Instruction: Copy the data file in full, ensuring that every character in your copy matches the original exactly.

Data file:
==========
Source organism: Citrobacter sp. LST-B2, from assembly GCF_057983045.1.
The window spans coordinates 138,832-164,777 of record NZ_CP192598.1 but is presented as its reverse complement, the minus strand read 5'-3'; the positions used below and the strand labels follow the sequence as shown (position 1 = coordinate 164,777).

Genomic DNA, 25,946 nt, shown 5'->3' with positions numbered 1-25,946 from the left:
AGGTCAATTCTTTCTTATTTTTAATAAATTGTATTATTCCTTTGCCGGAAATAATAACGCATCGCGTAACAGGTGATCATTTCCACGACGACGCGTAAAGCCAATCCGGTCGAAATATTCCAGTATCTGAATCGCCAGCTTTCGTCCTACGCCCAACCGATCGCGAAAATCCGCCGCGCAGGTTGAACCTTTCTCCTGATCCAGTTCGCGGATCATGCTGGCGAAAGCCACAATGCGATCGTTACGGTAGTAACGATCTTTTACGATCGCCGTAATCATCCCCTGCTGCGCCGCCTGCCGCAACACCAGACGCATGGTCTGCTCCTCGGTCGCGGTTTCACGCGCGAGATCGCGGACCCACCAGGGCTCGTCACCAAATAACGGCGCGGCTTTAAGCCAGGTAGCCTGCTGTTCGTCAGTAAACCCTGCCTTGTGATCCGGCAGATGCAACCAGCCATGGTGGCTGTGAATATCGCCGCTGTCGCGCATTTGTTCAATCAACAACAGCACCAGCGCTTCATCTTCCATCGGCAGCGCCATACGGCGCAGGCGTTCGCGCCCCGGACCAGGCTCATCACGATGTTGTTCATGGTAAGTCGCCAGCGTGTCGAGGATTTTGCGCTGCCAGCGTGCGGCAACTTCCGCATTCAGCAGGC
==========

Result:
Source organism: Citrobacter sp. LST-B2, from assembly GCF_057983045.1.
The window spans coordinates 138,832-164,777 of record NZ_CP192598.1 but is presented as its reverse complement, the minus strand read 5'-3'; the positions used below and the strand labels follow the sequence as shown (position 1 = coordinate 164,777).

Genomic DNA, 25,946 nt, shown 5'->3' with positions numbered 1-25,946 from the left:
AGGTCAATTCTTTCTTATTTTTAATAAATTGTATTATTCCTTTGCCGGAAATAATAACGCATCGCGTAACAGGTGATCATTTCCACGACGACGCGTAAAGCCAATCCGGTCGAAATATTCCAGTATCTGAATCGCCAGCTTTCGTCCTACGCCCAACCGATCGCGAAAATCCGCCGCGCAGGTTGAACCTTTCTCCTGATCCAGTTCGCGGATCATGCTGGCGAAAGCCACAATGCGATCGTTACGGTAGTAACGATCTTTTACGATCGCCGTAATCATCCCCTGCTGCGCCGCCTGCCGCAACACCAGACGCATGGTCTGCTCCTCGGTCGCGGTTTCACGCGCGAGATCGCGGACCCACCAGGGCTCGTCACCAAATAACGGCGCGGCTTTAAGCCAGGTAGCCTGCTGTTCGTCAGTAAACCCTGCCTTGTGATCCGGCAGATGCAACCAGCCATGGTGGCTGTGAATATCGCCGCTGTCGCGCATTTGTTCAATCAACAACAGCACCAGCGCTTCATCTTCCATCGGCAGCGCCATACGGCGCAGGCGTTCGCGCCCCGGACCAGGCTCATCACGATGTTGTTCATGGTAAGTCGCCAGCGTGTCGAGGATTTTGCGCTGCCAGCGTGCGGCAACTTCCGCATTCAGCAGGC